Friday, January 11, 2013

The Fly Trap

On my latest feed store run for chicken feed, I decided to grab a fly trap.  So I did what I usually do - I asked the nice lady that usually helps me if they had fly traps.  "Sure," she says.  Real talker she is.

"Which one works?" I ask.

"All of 'em," says my feed store guru.  So NOT what I wanted to hear.  What I wanted to hear was some sort of run down of the best fly killers available and the most effective GUARANTEED way to use them.

Because we have flies.  Oh boy, do we have flies.  It's January in South Texas and I worry that the flies will get together and airlift some chickens, or maybe the basset hound, right out of the yard.  And they get in the house.  Drives my husband NUTS.  And the basset hound.  She spends a lot of time staring into a myopic, droopy eyed, middle distance waiting to track, and hopefully catch, a fly.  Gets weird after awhile.  She looks like she's having what my great aunt used to call "a spell."  Weird.  Not as weird as when one of the chickens decides to track a fly.  They look like they're having vertical grand mal seizures.  Absolutely bizarre.  I'm afraid they may hurt themselves.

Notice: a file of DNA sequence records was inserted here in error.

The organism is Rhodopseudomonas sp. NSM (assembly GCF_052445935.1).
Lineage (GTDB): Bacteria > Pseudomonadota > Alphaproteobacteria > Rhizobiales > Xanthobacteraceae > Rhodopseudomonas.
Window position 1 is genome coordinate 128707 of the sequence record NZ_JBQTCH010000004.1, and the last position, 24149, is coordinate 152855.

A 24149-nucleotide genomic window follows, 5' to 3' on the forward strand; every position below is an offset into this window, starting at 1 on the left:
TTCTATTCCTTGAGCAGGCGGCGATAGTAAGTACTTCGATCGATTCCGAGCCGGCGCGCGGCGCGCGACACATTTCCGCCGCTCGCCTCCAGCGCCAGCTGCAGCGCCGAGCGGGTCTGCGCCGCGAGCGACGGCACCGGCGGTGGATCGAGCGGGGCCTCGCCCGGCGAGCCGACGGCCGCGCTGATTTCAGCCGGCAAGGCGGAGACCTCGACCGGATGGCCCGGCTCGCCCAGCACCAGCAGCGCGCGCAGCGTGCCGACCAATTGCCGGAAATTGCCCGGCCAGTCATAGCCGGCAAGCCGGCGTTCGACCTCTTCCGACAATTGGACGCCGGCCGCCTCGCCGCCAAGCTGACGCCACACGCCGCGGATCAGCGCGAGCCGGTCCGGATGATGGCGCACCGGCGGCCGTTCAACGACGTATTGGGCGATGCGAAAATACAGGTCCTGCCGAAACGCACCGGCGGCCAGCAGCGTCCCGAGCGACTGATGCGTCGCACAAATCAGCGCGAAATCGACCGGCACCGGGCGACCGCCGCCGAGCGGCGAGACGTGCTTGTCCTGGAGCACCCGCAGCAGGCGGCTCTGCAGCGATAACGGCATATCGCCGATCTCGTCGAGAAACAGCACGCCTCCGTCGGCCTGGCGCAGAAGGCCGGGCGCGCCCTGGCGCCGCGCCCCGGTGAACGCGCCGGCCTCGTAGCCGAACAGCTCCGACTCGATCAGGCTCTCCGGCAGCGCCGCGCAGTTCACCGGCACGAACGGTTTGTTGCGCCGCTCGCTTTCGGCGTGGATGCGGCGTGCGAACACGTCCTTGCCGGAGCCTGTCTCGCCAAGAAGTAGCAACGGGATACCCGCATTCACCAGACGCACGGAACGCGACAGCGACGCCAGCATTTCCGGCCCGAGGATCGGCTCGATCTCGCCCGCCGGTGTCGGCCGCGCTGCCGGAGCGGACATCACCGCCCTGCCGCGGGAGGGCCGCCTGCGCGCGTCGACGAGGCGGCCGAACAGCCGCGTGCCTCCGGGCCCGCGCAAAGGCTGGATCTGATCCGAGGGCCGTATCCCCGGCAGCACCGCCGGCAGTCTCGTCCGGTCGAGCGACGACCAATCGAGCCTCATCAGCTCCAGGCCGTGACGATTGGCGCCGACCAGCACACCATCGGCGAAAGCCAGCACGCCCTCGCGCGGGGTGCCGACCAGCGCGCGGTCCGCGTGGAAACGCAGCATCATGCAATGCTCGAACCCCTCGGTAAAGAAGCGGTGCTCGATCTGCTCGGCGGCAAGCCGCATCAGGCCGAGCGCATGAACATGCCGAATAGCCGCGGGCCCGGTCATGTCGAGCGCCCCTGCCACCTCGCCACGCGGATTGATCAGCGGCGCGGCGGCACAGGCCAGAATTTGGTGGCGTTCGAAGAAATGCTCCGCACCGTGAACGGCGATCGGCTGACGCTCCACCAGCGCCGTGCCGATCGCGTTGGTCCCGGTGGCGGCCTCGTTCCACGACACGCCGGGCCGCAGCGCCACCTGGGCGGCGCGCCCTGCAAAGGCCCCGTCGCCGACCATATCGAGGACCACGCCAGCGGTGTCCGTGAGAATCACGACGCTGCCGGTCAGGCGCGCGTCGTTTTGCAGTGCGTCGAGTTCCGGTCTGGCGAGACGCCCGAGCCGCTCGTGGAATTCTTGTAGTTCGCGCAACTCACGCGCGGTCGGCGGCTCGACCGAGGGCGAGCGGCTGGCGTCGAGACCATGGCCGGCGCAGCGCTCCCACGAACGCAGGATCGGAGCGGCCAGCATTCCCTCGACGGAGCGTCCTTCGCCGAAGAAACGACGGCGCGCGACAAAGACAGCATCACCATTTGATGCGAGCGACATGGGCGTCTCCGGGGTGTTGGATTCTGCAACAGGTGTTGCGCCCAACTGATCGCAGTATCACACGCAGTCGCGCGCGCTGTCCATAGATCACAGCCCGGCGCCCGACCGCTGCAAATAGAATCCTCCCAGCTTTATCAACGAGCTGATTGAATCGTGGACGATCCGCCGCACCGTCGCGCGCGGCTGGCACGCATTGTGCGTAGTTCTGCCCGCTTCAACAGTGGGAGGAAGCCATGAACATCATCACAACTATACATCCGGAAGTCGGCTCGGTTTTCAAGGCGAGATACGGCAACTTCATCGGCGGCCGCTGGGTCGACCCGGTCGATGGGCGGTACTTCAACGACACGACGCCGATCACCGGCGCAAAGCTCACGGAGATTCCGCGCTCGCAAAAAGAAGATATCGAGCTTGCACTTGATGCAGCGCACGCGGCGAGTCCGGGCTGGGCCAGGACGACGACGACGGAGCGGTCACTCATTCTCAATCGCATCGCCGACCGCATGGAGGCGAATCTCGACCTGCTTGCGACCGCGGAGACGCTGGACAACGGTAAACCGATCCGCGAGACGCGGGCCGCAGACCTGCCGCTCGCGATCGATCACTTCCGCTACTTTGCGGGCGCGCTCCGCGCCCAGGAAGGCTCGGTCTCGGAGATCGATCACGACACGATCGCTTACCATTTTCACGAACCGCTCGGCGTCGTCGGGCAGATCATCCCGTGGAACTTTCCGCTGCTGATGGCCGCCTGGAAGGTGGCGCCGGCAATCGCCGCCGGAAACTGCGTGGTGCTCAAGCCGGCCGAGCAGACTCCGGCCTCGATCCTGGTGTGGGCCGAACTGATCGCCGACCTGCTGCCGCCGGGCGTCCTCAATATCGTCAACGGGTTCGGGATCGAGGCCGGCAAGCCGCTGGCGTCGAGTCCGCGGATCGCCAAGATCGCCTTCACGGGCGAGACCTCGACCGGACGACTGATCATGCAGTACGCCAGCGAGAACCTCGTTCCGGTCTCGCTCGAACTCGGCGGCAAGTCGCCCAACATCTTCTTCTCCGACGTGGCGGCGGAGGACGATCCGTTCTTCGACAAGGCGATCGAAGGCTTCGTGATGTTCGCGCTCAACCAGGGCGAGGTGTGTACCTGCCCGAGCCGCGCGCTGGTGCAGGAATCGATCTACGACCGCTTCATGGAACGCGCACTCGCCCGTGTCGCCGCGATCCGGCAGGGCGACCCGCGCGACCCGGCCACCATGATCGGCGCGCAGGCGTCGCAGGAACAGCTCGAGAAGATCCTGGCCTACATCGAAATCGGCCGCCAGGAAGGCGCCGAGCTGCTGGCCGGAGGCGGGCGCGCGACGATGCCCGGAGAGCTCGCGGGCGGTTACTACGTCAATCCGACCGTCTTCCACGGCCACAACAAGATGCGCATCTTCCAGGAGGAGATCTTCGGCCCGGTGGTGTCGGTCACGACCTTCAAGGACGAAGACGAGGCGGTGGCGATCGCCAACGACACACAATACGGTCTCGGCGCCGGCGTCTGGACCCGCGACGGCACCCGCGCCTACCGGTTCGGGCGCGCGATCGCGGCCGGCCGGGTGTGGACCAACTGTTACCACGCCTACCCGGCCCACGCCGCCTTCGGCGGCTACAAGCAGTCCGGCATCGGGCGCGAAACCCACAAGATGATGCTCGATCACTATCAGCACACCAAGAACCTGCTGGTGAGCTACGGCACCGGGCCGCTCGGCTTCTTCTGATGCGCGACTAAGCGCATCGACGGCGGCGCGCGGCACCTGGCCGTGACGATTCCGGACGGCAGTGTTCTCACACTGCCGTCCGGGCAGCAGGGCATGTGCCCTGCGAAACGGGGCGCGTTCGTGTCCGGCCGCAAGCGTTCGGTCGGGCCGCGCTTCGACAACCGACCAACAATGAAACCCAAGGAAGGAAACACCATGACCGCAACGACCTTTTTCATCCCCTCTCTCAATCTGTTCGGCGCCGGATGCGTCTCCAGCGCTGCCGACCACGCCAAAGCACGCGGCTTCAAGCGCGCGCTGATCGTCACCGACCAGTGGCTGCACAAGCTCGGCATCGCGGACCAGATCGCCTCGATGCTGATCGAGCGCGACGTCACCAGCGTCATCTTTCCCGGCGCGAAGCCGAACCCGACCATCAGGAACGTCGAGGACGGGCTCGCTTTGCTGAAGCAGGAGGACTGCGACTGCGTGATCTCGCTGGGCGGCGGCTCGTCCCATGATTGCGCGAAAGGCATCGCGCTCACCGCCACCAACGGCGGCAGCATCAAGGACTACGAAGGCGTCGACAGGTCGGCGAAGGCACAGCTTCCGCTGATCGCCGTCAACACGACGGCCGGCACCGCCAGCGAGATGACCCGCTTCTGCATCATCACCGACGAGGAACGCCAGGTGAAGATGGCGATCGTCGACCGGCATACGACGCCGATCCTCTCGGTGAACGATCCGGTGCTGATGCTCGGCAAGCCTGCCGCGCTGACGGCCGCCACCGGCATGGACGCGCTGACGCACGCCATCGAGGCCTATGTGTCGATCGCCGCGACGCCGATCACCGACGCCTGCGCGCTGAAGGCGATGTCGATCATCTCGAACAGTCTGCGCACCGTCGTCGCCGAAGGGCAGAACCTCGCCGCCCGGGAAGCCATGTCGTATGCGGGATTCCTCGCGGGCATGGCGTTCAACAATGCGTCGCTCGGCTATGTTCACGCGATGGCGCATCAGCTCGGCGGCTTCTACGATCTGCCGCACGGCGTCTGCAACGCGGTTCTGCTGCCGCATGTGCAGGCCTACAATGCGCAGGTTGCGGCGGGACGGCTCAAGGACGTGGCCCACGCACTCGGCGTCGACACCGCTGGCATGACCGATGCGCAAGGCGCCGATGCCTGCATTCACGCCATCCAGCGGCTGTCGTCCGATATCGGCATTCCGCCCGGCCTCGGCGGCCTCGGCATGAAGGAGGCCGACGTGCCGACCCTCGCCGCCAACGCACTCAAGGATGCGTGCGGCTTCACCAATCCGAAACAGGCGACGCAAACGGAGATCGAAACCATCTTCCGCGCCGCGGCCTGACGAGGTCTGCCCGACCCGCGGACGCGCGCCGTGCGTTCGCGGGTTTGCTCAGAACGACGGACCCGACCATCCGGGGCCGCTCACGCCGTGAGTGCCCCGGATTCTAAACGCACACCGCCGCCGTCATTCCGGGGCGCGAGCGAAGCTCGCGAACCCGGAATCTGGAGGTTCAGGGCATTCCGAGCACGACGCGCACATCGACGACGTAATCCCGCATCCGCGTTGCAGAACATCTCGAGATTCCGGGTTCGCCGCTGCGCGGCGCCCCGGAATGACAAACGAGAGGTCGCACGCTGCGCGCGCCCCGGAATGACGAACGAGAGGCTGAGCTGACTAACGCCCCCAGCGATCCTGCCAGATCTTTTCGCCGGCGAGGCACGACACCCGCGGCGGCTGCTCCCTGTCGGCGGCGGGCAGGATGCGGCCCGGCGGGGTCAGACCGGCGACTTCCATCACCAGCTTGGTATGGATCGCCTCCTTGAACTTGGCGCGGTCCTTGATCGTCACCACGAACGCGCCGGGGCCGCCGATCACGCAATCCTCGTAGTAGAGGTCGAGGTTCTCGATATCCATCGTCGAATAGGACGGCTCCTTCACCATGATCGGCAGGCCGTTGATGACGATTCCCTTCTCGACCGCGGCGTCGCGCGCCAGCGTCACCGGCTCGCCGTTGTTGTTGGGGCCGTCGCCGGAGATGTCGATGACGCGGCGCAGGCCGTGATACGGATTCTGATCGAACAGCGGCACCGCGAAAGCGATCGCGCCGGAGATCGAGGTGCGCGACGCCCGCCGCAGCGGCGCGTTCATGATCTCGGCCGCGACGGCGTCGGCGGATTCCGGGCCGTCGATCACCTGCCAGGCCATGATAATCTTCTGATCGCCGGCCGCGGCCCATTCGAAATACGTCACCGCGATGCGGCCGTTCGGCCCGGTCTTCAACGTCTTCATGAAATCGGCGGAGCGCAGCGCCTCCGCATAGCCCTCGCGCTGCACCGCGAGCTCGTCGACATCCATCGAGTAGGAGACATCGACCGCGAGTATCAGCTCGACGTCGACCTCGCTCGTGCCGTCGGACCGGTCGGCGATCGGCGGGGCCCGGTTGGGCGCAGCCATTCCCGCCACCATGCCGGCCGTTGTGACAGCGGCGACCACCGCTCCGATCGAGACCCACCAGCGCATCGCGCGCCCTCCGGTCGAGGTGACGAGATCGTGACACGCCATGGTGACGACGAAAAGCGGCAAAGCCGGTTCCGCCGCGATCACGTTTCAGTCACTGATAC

So we really needed a fly trap.  Make that fly traps.  Ones that work.  A lot of them.  To save the hound, and the chickens.  And me from having to listen to my husband comment on the flies fourteen thousand times a day.

Anyway, armed with these sooper duper traps, I returned home and went about the day.  I fed the girls, harvested, cleaned up.  Then I decided to tackle the traps.  Some assembly required.  It doesn't really say that.  What it says is "Carefully cut along dotted line."

See, the premise here is that of a real trap.  You cut a small hole in the top, pull out part of this plastic funnel looking thing, "fill to the line" and hang "near the presence of flies or areas where flies tend to gather."  My feed store guru said the trap would smell and that, "You wouldn't want to hang it by your backdoor or anything."

Which is precisely what I proceeded to do.  Because I thought, "Flies coming in the back is the issue here."  And because smell is relative. I mean, I spend most of the day up to my ears - well knees, anyway - in chickens and their (ah-hmm) detritus, dogs, cats, manure, compost, rotting compost, etc.  So smell for me is WAY different than other people's smell definitions.  Maybe that's why I love my own body products so much . . .

Back to the trap.  It works - like a charm.  As the bag says it "an attractant in 2 - 6 hours and flies will climb in the funnel and become trapped."  It's the attractant that smells.  And I finally smelled it.  After two days of furious fridge cleaning, trashcan maintenance, and yelling at the kid to clean out his soccer bag, I finally realize the whiff of unpleasantness was the trap - working.  Sigh.